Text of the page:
Public libraries in Ireland are to be equipped with sensory rooms to help make them a more welcoming place for children with disabilities, The Irish Times reports.
The Department of Rural and Community Development has announced funding of almost €750,000 for facilities and items such as sensory play equipment and toys, assistive technologies and autism-friendly signage.
The Minister, Michael Ring, said he was aware of the struggles some people face living with autism or learning difficulties in accessing libraries.
“I want these people and their families to see our libraries as a safe and welcoming space for them, somewhere they can have fun in and learn, and that is why I am delighted to announce this investment,” he said.
In all, the department has allocated €20,000 to each local authority which will be topped-up by a further €5,000 from each authority.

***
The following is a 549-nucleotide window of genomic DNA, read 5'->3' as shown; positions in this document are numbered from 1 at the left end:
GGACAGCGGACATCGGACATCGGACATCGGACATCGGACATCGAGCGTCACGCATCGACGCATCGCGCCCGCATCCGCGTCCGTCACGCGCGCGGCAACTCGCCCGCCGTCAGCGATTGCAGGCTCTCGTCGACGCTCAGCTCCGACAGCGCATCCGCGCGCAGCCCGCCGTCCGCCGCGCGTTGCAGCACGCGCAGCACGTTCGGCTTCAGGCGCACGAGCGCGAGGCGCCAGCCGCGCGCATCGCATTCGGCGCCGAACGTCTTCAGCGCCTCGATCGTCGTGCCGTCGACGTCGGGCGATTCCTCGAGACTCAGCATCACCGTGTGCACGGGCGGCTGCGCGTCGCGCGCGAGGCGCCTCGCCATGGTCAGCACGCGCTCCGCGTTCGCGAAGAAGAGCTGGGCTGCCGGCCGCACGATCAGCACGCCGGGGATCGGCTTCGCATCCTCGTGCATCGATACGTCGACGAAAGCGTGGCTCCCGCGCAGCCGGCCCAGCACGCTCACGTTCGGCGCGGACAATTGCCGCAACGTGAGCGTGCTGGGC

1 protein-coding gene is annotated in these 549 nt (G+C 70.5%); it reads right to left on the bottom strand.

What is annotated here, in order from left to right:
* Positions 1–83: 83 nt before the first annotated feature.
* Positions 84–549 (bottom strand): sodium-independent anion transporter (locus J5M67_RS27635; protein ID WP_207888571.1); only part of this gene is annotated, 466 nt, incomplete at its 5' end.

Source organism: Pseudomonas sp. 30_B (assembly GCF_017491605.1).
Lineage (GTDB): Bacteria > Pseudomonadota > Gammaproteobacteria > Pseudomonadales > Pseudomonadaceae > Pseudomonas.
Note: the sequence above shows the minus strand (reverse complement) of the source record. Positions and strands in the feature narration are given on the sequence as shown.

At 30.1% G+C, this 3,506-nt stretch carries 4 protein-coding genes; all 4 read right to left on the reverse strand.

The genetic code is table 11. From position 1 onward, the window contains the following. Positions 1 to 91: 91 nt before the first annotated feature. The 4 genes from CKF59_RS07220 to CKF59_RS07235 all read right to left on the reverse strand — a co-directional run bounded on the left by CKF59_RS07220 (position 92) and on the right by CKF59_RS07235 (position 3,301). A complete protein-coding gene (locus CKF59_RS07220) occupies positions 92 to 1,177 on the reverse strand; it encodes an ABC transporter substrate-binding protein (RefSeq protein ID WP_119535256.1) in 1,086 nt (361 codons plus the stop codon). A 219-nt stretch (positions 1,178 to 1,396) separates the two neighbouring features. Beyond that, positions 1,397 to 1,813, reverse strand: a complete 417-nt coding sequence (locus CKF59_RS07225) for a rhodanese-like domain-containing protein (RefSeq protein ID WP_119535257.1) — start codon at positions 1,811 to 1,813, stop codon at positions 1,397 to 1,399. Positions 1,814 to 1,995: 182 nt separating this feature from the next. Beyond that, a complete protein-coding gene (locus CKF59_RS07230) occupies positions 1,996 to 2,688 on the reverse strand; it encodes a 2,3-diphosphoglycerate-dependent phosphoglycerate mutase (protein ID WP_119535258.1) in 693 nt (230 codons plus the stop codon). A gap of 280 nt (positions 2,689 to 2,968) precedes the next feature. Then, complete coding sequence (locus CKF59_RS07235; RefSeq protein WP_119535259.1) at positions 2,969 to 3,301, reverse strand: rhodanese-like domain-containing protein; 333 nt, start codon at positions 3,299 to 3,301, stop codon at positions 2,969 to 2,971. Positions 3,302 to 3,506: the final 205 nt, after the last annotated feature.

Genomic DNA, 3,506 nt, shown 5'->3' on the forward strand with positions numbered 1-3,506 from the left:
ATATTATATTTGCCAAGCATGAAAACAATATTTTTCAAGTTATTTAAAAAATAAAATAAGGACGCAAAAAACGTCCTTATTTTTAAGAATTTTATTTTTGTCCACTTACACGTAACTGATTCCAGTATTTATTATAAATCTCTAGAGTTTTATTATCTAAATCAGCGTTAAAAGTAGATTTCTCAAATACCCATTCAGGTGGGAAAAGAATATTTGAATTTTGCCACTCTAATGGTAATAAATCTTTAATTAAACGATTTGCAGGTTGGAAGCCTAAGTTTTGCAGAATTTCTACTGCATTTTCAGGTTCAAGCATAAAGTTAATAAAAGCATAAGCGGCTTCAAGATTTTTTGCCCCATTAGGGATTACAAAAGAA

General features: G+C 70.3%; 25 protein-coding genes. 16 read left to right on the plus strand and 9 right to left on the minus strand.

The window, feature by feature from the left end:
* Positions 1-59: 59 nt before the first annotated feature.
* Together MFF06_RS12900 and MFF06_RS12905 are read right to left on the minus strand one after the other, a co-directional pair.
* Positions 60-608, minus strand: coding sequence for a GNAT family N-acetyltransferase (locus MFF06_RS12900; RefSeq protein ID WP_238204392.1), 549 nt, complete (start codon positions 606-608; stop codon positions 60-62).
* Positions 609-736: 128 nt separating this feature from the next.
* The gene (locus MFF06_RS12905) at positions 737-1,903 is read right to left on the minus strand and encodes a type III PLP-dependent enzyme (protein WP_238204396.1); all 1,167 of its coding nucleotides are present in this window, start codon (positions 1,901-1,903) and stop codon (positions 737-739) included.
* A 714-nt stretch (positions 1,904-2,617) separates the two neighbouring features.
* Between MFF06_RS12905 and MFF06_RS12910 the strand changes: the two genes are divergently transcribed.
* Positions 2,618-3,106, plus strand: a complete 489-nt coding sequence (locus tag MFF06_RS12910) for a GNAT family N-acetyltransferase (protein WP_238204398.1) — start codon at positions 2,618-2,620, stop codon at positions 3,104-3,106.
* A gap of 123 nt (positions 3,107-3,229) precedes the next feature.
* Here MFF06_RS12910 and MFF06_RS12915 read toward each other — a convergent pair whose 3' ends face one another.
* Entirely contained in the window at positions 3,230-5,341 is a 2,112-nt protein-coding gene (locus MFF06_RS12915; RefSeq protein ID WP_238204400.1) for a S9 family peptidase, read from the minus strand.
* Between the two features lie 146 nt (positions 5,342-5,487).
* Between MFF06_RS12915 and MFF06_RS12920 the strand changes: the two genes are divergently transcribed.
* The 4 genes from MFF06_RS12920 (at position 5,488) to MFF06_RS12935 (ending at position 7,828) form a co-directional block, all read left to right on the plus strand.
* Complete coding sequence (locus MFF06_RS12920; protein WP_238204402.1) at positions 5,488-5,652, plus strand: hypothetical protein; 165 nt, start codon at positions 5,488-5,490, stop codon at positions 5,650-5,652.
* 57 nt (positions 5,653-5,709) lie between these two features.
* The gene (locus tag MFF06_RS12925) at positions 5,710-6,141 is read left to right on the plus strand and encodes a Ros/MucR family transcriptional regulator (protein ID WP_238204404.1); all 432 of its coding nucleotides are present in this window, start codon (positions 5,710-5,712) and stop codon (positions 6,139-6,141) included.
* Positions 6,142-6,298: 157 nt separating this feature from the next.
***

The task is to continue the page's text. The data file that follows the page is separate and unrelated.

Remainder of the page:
Proposals will be accepted early in the new year from each local authority setting out what facilities or equipment it will be providing. It is expected that the new services will be available in the libraries in the middle of next year.
Mr Ring said there were already examples of libraries reaching out, such as a new sensory room at Watch House Cross Library in CoLimerick. In addition, he said, a toys, technology and training initiative by Kilkenny , Kerry and Kildare county councils was providing specialised collections of sensory toys and assistive technology for borrowing.